yields:
100( s 2 3s 2)
T (s) 3
s 3s 2 2s 1

Chapter 5 State Space 13


Controllability
A test of the ability of the actuator
If an input to a system can be found that takes every state
variable from a desired initial state to a desired final state,
the system is said to be controllable; otherwise it is
uncontrollable
The controllability can be explored from the state equation
When the system matrix is diagonal, it is apparent whether
or not the system is controllable.
Example: a 0 0 1
1

x 0 a2 0 x 1u
0 0 a3 1
Chapter 5 State Space 14
Controllability
a1 0 0 1 a4 0 0 0
x 0 a2 0 x 1u (i) x 0 a5 0 x 1u (iii)
0 0 a3 1 0 0 a6 1
or or
x1 a1 x1 u x1 a4 x1
(ii) x2 a5 x2 u (iv)
x2 a 2 x2 u
x3 a3 x3 u x3 a6 x3 u
Since each equation (ii) is From (iii) and (iv) we see that
independent and decoupled state variable x1 is not
from the rest, the control u controlled by the control u.
affects each of the state Thus uncontrollable
variables. This is
controllability
Chapter 5 State Space 15
Controllability
The Controllability Matrix
To determine controllability or to design state
feedback, a matrix can be derived that must have a
particular property if all state variables are to be
controlled by the plant input, u.
An n-th order plant whose state equation is x Ax Bu
is controllable if the matrix
CM = [B AB A2B An-1B]
is of rank n. CM is the controllability matrix

Chapter 5 State Space 16


Controllability
Example 3
Given: 1 1 0 0
x Ax Bu 0 1 0 x 1u
0 0 2 1

Determine its controllability

Chapter 5 State Space 17


Controllability
Example 3 (cont)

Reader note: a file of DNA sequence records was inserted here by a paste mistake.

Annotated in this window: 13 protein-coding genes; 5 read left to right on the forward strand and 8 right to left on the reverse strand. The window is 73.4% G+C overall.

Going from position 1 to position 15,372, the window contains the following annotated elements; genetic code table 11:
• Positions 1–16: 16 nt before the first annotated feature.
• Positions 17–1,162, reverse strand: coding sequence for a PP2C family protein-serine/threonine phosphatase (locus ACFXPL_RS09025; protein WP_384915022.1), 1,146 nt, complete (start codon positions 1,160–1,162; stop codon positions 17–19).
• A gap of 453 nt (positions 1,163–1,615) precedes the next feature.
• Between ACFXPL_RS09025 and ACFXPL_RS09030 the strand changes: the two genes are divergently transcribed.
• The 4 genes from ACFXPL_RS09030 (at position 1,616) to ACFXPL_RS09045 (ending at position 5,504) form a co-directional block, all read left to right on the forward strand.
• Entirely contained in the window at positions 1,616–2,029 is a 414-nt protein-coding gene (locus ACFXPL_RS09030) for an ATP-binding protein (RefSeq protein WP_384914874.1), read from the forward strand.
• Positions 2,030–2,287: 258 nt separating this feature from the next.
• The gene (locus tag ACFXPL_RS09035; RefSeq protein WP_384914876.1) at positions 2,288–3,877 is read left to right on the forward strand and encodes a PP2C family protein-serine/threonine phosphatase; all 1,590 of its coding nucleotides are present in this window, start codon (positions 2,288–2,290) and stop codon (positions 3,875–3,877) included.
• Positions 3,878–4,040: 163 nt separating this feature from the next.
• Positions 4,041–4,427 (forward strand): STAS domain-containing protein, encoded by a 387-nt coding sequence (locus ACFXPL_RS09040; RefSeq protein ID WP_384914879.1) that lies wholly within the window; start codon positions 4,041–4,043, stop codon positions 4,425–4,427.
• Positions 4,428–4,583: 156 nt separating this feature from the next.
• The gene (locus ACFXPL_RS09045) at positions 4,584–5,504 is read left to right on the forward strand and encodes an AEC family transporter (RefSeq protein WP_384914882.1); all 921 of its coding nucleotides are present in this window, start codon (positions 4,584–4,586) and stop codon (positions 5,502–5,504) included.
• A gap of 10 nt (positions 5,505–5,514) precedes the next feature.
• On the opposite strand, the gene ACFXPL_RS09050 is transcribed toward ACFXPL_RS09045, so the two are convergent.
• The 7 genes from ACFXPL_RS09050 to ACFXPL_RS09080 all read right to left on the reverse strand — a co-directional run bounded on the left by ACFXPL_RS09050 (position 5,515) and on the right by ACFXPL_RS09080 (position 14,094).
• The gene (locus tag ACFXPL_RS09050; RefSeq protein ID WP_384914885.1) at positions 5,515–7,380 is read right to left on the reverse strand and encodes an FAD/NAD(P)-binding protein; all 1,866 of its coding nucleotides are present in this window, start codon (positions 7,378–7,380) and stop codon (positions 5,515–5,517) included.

SOLUTION:
At first, it would appear that the system is uncontrollable because of the
zero in the B matrix. This configuration leads to uncontrollability
only if the poles are real and distinct. In this case, there are
multiple poles at -1
- The controllability matrix, CM:

0 1 2

CM B AB
A2 B 1 1 1
1 2 4

Chapter 5 State Space 18


Controllability
Example 3 (cont)
0 1 2
CM B AB
A2 B 1 1 1
1 2 4
- The rank of CM equals the number of linearly independent rows or
columns
- The rank can be found by finding the highest-order square submatrix
that is nonsingular
- |CM|=-10 thus the 3x3 matrix is nonsingular, with rank of CM=3
- Conclusion: The system is controllable since the rank of CM equals the
system order. Thus, the poles of the system can be placed using state-
variable feedback design

Chapter 5 State Space 19


Observability
A test of the ability of the sensor
If the initial-state vector , x(t0), can be found fron
u(t) and y(t) measured over a finite interval of
time from t0, the system is said to be observable;
otherwise it is unobservable
Observability is the ability to deduce the state
variables from a knowledge of the input, u(t), and
the output, y(t)

Chapter 5 State Space 20


Observability
The Observability Matrix
System represented in other that diagonalized form cannot be reliably